• Be honest, transparent and up-front. Don’t say things you don’t mean—you know, like: “This isn’t a deal breaker.”—if it is a deal breaker.
  • Be open to feedback.

Well, I really don’t think I need to elaborate on any of those. Except for the research one.

Do some transparent & honest research.

Going into any meeting without doing your research beforehand is a bad idea. Going into a meeting about your salary without doing any research is even worse!

Aka: get your data.

This is, honestly, the most important thing to do before entering any kind of talk about salary with your boss.

Your manager is (hopefully) going to come prepared for your meeting. They’re going to gather data from the market. They’re going to assess your skills, your autonomy, your experience, and the improvements you’ve made since your last chat. This discussion, like every discussion you have about your remuneration, will be about putting you in the right spot in your department’s compensation model. And that means you’ll, humbly need to know where you stand. That’ll only be possible if you’re transparent with yourself and your manager. So, ask yourself the right, usually hard to ask, questions.

Again: get your data. Sit down, dive into your department’s compensation model, ask questions to your manager about it, position yourself within it, and know why you are where you are. When you look into the market data (Glassdoor, SalaryExpert,, etc.), make sure you consider where you live, the language(s) you speak, the industry you work in, the current turnover for your role, what additional capacity you brought to your team, whether you’re contributing in ways different from when you were hired, and how you’re more valuable to the team now than you were six months ago. Seriously, over-prepare. Dive into the “real life” data. Be humble & transparent with yourself—don’t just go for the big raise unless you’re really underpaid. All that to say: when the time comes to explain your findings, make sure you know what you’re talking about. Oh, and being humble doesn’t mean you can’t be confident. You’ve prepared for this. You know your shit. Prove it.

Open your mind to an empathetic discussion.

Get yourself in the right frame of mind.

Empathy. noun.: the ability to understand and share the feelings of another.

Open-mindedness. noun.: a willingness to listen to or accept different ideas or opinions.

Remember that there are two people in this discussion and the idea is to come to an agreement that works for both of you. You can only do that if you’re open to the other’s opinion, and willing to understand, welcome, and accept their point of view.

Creating a safe place for open communication and trust is key to a salary discussion, and it needs to come from both sides. Simple enough, but also easier said than done.

Accept that you might face rejection.

The TL;DR:

  • You might not get the raise you want—or any raise. If that happens, and after you’ve discussed it, you disagree, let your manager know you’re disappointed and why. Then, if you haven’t already, go and get an offer from another company. This doesn’t have to be a threat; it’s just the best way to get the true market value for your time.
  • A “no” doesn’t mean the company doesn’t value you. (Hard to believe, but it’s true.)
  • If your manager didn’t give you an adequate explanation, ask for one. A reason should always be given for any raise rejection. (This, you guessed it, is a big part of our culture of transparency and feedback.)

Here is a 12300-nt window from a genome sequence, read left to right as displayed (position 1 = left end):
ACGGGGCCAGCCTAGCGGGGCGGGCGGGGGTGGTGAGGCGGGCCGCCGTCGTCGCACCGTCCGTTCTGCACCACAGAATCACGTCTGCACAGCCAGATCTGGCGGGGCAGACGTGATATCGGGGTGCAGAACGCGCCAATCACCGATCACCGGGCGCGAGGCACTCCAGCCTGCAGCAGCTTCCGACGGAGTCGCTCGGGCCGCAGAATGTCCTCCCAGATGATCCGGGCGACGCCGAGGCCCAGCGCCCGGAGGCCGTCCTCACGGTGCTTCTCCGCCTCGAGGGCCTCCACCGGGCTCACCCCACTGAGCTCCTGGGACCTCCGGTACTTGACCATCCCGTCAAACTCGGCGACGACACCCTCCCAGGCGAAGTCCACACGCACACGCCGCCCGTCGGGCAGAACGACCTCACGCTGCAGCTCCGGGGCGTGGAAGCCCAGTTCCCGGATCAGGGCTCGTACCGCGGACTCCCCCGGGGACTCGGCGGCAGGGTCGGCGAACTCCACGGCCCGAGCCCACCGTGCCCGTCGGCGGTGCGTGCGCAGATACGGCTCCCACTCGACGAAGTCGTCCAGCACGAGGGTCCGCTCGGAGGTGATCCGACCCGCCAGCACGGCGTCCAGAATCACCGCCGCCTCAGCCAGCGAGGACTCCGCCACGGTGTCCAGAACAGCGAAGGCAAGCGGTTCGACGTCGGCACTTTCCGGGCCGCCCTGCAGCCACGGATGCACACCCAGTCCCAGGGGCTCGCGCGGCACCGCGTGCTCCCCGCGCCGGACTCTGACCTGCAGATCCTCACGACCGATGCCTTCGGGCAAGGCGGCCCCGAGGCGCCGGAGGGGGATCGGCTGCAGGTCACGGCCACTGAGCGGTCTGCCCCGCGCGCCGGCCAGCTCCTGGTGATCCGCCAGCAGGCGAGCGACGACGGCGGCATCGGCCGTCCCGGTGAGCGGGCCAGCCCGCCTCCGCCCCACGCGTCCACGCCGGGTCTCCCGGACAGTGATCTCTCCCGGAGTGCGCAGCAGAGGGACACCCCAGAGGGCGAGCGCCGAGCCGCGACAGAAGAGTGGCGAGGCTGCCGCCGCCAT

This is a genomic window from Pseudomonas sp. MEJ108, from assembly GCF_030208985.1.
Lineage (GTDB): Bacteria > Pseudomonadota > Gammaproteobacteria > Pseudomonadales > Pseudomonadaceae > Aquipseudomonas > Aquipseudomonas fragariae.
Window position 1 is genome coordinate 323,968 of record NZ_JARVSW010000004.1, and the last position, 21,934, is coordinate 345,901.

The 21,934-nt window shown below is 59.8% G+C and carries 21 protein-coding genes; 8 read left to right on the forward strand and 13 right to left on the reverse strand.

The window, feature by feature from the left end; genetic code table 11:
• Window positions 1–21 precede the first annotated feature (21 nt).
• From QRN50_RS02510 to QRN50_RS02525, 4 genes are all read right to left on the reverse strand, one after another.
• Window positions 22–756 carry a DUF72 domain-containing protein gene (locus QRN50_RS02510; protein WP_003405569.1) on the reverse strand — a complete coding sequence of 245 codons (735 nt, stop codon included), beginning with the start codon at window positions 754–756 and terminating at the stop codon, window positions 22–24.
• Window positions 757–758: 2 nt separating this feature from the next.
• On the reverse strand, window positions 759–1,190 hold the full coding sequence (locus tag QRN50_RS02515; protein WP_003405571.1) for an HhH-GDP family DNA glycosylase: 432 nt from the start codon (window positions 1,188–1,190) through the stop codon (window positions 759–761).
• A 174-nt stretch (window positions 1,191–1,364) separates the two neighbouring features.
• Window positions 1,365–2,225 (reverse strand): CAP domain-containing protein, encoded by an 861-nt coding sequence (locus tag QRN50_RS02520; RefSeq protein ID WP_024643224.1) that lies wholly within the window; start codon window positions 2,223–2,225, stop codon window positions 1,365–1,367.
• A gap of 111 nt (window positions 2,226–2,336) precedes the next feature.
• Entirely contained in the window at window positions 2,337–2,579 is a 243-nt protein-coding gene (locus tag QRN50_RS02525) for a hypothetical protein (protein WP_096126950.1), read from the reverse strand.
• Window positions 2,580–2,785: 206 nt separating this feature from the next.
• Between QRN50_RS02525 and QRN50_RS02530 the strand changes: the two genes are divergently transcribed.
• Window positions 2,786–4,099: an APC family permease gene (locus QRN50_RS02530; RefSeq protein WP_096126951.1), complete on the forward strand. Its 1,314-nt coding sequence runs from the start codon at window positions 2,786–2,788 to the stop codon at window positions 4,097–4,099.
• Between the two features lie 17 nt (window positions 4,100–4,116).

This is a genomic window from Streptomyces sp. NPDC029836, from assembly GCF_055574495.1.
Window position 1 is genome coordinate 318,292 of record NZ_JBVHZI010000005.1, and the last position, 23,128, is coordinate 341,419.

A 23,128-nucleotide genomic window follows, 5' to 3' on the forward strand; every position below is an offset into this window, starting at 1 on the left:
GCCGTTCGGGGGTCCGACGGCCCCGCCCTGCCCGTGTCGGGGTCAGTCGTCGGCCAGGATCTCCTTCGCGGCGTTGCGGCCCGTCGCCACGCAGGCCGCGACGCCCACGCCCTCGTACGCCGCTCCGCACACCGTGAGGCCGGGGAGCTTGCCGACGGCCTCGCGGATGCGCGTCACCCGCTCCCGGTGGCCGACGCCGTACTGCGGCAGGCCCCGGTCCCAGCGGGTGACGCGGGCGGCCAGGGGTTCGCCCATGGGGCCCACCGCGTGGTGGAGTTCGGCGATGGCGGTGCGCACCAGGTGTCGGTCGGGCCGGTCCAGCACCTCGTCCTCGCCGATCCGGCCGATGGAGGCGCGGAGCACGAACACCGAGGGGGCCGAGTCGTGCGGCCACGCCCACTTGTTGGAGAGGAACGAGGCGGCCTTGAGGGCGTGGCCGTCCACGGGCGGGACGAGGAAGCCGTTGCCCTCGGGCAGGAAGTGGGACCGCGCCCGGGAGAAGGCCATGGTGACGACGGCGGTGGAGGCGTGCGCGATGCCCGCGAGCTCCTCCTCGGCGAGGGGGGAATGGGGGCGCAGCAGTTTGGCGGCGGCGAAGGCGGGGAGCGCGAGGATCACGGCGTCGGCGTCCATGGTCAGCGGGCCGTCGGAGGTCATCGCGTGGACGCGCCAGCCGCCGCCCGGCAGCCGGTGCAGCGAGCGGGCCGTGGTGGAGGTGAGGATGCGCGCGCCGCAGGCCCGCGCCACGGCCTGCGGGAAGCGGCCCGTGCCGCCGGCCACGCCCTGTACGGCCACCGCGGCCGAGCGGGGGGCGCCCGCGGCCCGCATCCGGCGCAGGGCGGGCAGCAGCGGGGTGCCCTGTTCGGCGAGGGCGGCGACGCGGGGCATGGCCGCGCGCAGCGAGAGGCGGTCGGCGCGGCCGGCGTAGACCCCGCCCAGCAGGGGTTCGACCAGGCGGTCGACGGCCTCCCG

I’m not gonna lie. Sometimes, you won’t get what you want. You’ll do everything right. You’ll come prepared with your data in hand and an open mind but, you and your manager won’t be able to agree on the amount or conditions you had in mind. That’s OK, or I should say: that happens.

77 percent of workers do not believe the rationale for denying them a raise. And, when workers don’t believe their employer’s rationale for denying a raise, they are more likely to quit.2

In order for that not to happen, because believe me, a “no” doesn’t mean they want to lose you, team members AND managers need to keep that open communication happening until the end.

Managers, make sure you explain the train of thought that led you to your decision. And make sure you ask your team member how they feel once you settle on why they should not get the raise they were asking for.

Team members, share your feelings about your manager’s decision.

The safe space you created entering that discussion is still there, it’s up to you to keep the discussion going as truthfully as possible.

And no, a “no” does not mean you need to end the discussion and never talk about it again. If you truly feel, or know, you’re worth more than your current salary, go get an offer somewhere else! An offer from another employer doesn’t need to be posed as a threat - it’s simply another data point to help determine your true market value.

You read that right. We’re so obsessed with data and feedback that we’ll always take the time to reconsider when new information pops up - even if that information comes from another employer’s offer.

So, really: go get an offer that proves your position is being remunerated more elsewhere, come back with it, and open the discussion again. There’s no better way to prove your worth than to show your manager what you could be earning somewhere else. But you need to be committed to it. You need to be willing to make time for it. You need to be willing to accept another no. And, most importantly, you need to keep communicating with your manager throughout the process.

Let’s wrap this up.

The fear of rejection will always be one of the worst feelings a human being can experience, but discussing your salary with your boss shouldn’t be.

Being prepared, being open-minded, and being ready to communicate honestly are all things you can do to prevent being anxious about having that discussion with your manager.

Of course, the outcome might not be what you were hoping for, but if your fear of rejection prevents you from even starting the conversation, you’re no closer to getting that raise. And, at oxio, we don’t want anyone to feel like they can’t talk to us about their remuneration, working conditions, anything really.

We made our salaries public to everyone who works at oxio. We chose to be transparent and we continuously encourage other companies to open up their culture too. It’s time to end the unfair and unnecessary fear of rejection associated with salary discussions.

And, just like anything you’re looking to change, it starts by talking about it.

Picture of article author Audrey Desgagnes
Audrey Desgagnes
Head of People